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New Member

Some OSPF clarifications under BMA environment.

Hi.

First let me say i tried reading Cisco & non-Cisco info, Googled and read tutorials about OSPF before I sent my question here. My native language isn't English so sometimes its hard for me to understand English reading metirials.

The scenario is like this:

5 Routers Connected to a LAN BackBone, Running OSPF under a single AS. A DR/BDR are already elected and the 6'th Router that will join - won't be a DR/BDR (no new election).

Router A -> DR.

Router B -> BDR.

Router C,D,E -> DROTHER.

I'm about to connect the 6'th OSPF router (Router F) to the segment for the first time. Now to my questions:

1. All SPFRouters sends Hello packets periodically, to who? To all SPFRouters (224.0.0.5) or just to the DR/BDR (224.0.0.6)?

2. Router F just joined the segment. it starting to send an Hello packets to all SPF Routers(224.0.0.5). Who replies to him? The DR or Any OSFP router in the segment (NOT a DR necessarily)?

3. "Routers become neighbors as soon as they see themselfs listed in the neighbor's Hello packet". Who adds Router F to the neighburs list, The DR or any SPF Router on the segment?

4. Does Router F need to see himself listed only under one Hello packet or is it waiting to be known to all neighbors Hello Packets?

5. Who tells to who when Router F will go down? and then what will happen?

I know i need some order and simple/clear info about the steps and procedure OSPF is working.

Thanks a lot,

Eldad.

3 REPLIES
Hall of Fame Super Silver

Re: Some OSPF clarifications under BMA environment.

Eldad

We will try to answer your questions and hope that English will not present too much of a problem.

1) all OSPF routers send hello packets to the 224.0.0.5 address. Hello packets perform several functions including that they allow routers to recognize who is on the segment, they are used to form neighbor relationships, and they act as keepalives so that routers can recognize when a router is no longer active on that segment.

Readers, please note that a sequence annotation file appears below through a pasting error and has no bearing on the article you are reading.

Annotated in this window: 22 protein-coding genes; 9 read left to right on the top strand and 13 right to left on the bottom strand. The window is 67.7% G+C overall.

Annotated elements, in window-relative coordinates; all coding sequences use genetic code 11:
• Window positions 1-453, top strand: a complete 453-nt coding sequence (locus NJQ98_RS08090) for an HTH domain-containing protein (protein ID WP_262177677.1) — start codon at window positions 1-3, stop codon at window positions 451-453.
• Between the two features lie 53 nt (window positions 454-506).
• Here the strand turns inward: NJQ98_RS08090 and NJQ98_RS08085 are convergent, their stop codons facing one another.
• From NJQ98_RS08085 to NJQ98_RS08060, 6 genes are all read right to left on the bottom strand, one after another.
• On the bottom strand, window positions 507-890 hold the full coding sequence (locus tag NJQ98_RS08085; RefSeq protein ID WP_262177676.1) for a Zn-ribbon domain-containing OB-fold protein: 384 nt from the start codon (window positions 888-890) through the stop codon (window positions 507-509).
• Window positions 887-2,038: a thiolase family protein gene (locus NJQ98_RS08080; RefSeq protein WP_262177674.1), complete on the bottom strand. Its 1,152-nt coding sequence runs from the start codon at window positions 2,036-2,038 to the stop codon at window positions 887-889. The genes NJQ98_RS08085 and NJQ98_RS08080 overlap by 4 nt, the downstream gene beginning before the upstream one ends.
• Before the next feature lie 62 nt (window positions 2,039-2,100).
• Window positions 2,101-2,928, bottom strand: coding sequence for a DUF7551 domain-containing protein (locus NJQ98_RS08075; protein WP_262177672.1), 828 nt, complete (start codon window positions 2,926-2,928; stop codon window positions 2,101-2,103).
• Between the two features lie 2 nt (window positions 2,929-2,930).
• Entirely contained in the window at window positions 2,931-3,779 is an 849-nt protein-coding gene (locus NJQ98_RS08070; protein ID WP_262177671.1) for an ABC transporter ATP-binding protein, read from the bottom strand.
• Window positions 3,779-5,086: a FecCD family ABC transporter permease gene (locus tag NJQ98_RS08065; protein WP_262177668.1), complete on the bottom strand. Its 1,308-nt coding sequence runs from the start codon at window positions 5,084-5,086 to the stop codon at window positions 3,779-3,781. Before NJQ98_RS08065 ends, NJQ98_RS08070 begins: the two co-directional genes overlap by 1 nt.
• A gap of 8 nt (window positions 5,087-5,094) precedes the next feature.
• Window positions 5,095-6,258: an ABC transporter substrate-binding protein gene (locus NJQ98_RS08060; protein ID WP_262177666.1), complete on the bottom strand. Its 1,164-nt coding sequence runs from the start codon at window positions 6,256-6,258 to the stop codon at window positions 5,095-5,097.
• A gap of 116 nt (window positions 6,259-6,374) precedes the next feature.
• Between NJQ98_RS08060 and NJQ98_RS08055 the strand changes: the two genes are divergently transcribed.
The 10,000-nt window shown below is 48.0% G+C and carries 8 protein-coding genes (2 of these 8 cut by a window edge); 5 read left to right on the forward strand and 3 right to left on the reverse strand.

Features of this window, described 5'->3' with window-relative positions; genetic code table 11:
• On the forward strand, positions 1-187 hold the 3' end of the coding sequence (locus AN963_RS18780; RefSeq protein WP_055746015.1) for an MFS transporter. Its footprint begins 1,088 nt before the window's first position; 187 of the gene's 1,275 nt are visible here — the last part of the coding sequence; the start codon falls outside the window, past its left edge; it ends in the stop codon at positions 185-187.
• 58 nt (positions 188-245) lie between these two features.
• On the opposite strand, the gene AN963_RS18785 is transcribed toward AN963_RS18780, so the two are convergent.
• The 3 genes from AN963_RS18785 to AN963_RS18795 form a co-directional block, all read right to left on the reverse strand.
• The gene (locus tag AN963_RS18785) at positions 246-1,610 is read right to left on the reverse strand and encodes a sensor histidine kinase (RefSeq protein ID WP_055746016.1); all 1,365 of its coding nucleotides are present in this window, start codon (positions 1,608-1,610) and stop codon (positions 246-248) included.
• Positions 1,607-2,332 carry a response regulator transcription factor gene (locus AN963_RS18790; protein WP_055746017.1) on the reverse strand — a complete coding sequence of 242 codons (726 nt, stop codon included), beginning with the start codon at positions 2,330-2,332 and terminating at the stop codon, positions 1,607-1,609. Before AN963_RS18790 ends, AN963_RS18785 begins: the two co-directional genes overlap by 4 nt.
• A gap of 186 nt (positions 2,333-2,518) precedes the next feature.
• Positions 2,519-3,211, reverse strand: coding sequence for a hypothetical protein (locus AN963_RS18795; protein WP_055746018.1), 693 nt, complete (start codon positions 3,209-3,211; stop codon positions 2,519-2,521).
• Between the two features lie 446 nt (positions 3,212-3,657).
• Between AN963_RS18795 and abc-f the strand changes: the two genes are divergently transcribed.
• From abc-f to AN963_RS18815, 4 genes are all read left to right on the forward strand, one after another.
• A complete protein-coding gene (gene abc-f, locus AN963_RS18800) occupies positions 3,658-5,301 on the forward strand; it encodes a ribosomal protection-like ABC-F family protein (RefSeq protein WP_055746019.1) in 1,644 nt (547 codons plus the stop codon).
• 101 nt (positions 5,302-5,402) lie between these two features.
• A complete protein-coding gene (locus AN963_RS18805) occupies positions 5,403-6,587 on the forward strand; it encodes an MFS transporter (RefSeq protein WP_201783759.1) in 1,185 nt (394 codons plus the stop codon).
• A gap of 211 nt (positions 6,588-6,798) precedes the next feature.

2) router F joins the segment and sends hello. It will receive hello from each of the other routers on the segment (both DR, BDR, and DR/other).

3) Each router sends hello which reflects its own view of the network. Within the hello packets are several fields. For this discussion it is important to recognize that in the hello is a field in which a router lists every neighbor that it knows about, a field in which the router lists the DR (if one has been elected) and a field in which the router lists the BDR (if one has been elected). When router F joins the segment and sends a hello each of these fields will be blank because router F does not yet know about any neighbors or the DR or the BDR. Other routers will send hello messages in which they list the existing neighbors (but not yet router F) and list the DR and BDR. When router F receives them it knows that there is an existing DR and existing BDR. As other routers have received hello from router F they will list router F in their next hello.

Each router is responsible for maintaining its own neighbor list.